Outside sales representatives hit by a tax increase January 2018

If you are an employee with large unreimbursed business expenses then you either need to ask for a raise immediately of prepare for a potentially large tax increase. One of the most common types of occupations affected is outside sales representative however any employee in any occupation with work-related expenses would be affected the same way. Effective January 1, 2018 the following expenses are no longer deductible by employees:

  • Auto expenses or mileage allowance.
  • Business liability insurance premiums.
  • Damages paid to a former employer for breach of an employment contract.
  • Depreciation on a computer your employer requires you to use in your work.
  • Dues to a chamber of commerce if membership helps you do your job.
  • Dues to professional societies.
  • Educator expenses.
  • Home office or part of your home used regularly and exclusively in your work.
  • Job search expenses in your present occupation.
  • Laboratory breakage fees.
  • Legal fees related to your job.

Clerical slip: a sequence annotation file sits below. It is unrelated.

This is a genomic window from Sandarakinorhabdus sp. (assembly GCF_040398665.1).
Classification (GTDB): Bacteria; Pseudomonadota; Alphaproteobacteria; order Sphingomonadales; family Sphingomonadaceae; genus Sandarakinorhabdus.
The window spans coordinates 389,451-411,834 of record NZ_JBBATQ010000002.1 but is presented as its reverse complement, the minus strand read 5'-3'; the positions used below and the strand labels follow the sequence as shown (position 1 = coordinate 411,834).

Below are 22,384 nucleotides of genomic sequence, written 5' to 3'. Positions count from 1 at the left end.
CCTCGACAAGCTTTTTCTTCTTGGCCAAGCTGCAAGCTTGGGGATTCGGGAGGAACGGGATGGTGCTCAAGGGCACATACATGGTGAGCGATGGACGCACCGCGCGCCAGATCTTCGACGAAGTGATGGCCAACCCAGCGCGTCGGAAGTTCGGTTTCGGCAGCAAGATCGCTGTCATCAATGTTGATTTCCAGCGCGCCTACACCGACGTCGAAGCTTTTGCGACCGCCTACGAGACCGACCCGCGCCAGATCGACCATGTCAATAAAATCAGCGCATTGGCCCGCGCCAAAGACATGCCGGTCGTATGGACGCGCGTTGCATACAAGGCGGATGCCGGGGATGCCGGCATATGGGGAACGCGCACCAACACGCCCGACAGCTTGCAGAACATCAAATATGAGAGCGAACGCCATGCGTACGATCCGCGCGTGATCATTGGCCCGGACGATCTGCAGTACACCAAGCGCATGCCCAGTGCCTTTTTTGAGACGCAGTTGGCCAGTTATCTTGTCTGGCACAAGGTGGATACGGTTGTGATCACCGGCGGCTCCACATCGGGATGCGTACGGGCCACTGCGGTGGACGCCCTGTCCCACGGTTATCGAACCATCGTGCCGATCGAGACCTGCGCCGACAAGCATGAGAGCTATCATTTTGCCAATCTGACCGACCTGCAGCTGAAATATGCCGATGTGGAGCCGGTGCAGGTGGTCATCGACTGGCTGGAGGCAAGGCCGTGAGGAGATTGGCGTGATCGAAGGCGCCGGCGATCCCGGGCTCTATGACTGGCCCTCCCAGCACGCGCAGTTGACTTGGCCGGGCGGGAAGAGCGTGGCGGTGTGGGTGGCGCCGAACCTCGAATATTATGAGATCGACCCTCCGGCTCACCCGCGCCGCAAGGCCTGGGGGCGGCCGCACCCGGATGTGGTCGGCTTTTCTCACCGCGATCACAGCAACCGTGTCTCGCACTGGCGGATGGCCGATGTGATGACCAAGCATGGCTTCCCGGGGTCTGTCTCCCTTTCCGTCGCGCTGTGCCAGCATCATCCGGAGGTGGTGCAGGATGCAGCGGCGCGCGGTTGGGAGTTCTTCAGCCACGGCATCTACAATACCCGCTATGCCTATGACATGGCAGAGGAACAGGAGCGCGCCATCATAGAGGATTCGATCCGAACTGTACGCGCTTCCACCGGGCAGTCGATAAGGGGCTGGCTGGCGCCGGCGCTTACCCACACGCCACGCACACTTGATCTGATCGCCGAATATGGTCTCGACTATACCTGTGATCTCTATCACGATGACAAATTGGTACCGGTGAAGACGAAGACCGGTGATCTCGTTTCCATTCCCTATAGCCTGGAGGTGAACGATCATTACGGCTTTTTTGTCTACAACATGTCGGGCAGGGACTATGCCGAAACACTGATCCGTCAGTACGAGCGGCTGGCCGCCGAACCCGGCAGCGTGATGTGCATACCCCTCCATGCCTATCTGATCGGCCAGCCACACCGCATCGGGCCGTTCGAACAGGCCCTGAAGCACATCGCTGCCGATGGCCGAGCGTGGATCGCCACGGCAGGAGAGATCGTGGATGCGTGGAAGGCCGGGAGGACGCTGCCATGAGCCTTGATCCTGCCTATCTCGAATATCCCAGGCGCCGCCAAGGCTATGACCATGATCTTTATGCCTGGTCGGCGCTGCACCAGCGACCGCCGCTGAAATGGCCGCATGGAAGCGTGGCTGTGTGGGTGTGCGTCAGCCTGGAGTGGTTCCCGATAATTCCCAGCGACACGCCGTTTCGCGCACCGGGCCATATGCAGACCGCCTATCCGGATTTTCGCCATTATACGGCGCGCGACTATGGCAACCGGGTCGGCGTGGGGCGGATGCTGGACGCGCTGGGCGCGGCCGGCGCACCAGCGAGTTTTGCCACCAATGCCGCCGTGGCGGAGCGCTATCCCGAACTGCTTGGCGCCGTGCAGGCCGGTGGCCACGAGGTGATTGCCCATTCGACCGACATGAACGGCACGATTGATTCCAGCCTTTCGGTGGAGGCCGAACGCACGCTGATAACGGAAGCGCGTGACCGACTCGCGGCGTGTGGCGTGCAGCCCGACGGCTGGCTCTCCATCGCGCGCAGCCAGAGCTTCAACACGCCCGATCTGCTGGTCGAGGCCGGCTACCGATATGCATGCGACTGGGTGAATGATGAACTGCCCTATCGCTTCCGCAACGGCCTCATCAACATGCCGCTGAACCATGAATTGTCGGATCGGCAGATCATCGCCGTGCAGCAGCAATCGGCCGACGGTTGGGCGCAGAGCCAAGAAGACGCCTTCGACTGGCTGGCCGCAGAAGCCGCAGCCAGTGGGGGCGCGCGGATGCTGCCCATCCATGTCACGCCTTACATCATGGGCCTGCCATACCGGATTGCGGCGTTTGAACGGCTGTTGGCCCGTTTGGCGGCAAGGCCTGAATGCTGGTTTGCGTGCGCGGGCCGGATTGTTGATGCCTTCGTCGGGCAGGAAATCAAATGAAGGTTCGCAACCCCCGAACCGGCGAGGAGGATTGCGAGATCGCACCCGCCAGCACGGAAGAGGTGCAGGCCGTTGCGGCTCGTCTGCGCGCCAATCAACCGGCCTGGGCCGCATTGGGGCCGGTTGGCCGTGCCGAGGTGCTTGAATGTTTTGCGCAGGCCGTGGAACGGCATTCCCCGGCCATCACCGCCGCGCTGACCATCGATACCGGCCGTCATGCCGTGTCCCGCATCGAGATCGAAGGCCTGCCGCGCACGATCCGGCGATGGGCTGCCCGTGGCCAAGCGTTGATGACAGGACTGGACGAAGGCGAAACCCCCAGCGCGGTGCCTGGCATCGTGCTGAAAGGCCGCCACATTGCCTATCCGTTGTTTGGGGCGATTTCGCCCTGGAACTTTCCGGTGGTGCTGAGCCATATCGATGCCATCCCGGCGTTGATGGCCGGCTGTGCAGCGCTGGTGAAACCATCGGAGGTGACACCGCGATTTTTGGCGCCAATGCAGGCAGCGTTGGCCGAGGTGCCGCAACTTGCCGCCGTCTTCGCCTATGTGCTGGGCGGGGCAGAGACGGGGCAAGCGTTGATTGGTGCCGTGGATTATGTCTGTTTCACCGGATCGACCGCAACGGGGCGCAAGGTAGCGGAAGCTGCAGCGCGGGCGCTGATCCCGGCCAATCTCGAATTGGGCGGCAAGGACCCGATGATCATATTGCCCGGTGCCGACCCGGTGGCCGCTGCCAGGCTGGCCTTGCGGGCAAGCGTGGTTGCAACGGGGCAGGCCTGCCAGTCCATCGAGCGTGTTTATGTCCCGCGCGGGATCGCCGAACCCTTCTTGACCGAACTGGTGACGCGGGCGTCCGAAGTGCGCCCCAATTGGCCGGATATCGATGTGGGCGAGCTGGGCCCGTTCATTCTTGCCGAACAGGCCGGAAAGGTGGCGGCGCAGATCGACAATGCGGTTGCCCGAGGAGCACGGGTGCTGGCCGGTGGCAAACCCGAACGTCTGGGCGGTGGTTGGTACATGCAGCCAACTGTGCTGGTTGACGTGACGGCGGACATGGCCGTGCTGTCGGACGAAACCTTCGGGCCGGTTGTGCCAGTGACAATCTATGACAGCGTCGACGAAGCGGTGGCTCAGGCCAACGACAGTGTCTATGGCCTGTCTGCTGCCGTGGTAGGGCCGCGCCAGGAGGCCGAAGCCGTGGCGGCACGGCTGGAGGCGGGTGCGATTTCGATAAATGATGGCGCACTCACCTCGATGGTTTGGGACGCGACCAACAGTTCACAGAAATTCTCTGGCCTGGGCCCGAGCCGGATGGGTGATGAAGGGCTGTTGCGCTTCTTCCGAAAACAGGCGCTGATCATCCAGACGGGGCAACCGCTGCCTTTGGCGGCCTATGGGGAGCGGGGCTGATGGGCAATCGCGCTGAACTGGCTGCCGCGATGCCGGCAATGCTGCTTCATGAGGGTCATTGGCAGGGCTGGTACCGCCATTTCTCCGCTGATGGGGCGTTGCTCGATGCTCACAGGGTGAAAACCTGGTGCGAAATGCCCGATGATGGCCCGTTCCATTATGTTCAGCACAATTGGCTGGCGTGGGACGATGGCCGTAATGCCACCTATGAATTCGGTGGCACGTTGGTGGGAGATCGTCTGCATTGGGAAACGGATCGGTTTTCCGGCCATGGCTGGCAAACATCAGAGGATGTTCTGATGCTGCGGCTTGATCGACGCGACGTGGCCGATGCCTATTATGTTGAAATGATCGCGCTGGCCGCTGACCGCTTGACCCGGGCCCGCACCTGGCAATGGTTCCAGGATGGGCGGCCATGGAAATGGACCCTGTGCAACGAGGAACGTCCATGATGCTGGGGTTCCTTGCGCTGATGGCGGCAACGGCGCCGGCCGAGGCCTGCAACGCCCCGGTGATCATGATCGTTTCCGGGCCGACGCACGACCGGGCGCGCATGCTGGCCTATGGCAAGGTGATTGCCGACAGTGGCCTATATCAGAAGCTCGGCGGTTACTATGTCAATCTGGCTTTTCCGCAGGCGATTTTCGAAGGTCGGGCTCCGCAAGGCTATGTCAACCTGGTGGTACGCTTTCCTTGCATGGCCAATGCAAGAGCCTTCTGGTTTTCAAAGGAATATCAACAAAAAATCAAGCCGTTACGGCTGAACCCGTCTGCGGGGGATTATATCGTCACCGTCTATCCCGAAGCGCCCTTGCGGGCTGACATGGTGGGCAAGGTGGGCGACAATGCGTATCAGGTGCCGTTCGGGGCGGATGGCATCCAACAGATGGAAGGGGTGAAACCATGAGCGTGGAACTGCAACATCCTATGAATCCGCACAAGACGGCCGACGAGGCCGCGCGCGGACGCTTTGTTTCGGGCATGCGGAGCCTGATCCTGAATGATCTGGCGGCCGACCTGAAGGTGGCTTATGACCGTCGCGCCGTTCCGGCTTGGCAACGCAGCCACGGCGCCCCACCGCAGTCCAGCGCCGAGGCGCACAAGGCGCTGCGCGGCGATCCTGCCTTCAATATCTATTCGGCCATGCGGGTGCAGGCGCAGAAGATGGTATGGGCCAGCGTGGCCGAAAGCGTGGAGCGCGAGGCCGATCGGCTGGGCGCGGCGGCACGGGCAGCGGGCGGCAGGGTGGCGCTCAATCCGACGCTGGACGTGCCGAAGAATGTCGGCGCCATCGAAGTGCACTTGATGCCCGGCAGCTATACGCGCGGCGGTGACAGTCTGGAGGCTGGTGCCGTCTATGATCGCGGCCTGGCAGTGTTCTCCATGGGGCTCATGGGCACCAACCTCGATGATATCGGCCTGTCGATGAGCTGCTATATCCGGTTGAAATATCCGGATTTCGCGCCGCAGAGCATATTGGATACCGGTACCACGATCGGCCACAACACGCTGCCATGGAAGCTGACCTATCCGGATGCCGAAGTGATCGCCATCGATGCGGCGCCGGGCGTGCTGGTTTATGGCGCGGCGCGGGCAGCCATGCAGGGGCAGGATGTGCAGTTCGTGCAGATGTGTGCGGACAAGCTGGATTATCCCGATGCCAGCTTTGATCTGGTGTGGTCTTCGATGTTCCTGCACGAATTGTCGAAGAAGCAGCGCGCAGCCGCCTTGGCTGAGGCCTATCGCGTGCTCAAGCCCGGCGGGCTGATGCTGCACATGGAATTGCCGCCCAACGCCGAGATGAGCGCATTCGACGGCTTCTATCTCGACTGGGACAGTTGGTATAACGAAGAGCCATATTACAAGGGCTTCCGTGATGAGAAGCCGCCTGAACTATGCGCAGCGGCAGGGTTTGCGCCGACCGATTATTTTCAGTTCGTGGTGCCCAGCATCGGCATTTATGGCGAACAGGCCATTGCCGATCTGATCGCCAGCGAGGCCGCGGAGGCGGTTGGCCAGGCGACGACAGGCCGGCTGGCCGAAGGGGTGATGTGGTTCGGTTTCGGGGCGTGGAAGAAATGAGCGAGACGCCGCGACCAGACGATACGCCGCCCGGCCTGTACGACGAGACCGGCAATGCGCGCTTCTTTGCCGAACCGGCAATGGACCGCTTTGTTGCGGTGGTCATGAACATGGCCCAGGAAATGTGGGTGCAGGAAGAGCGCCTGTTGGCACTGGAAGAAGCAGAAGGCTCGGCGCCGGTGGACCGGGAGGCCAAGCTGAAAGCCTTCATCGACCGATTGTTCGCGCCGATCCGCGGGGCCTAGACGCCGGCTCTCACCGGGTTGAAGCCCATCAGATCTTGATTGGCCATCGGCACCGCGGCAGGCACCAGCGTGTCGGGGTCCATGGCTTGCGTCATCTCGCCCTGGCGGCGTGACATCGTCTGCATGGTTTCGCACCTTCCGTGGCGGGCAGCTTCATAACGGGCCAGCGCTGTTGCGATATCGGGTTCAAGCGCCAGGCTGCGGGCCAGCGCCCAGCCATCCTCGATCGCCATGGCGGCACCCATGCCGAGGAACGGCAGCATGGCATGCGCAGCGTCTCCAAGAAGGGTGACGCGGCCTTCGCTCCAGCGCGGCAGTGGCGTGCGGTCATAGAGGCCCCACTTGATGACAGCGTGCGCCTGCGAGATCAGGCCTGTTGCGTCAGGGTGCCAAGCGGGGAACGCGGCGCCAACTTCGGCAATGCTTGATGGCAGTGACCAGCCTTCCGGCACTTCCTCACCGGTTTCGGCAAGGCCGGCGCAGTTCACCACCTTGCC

• Licenses and regulatory fees.
  • Malpractice insurance premiums.
  • Medical examinations required by an employer.
  • Occupational taxes.
  • Passport for a business trip.
  • Repayment of an income aid payment received under an employer’s plan.
  • Research expenses of a college professor.
  • Rural mail carriers’ vehicle expenses.
  • Subscriptions to professional journals and trade magazines related to your work.
  • Tools and supplies used in your work.
  • Travel, transportation, meals, entertainment, gifts, and local lodging related to your work.
  • Union dues and expenses.
  • Work clothes and uniforms if required and not suitable for everyday use.
  • Work-related education.

The tax law change means that a typical outside sales person loses a tax deduction of about $3,500 per year. In other words a typical tax increase for this occupation is $3,500. It would take a raise of about $300 per month to make up for the tax increase. Of course, it could be larger or smaller. depending on the unique situation.

If a pay raise cannot be negotiated then it might make sense to consider becoming a subcontractor and not an employee.

Another option is to establish an accountable expense plan and reimburse these expenses through the employer.

I am available to discuss the details under any of these options.

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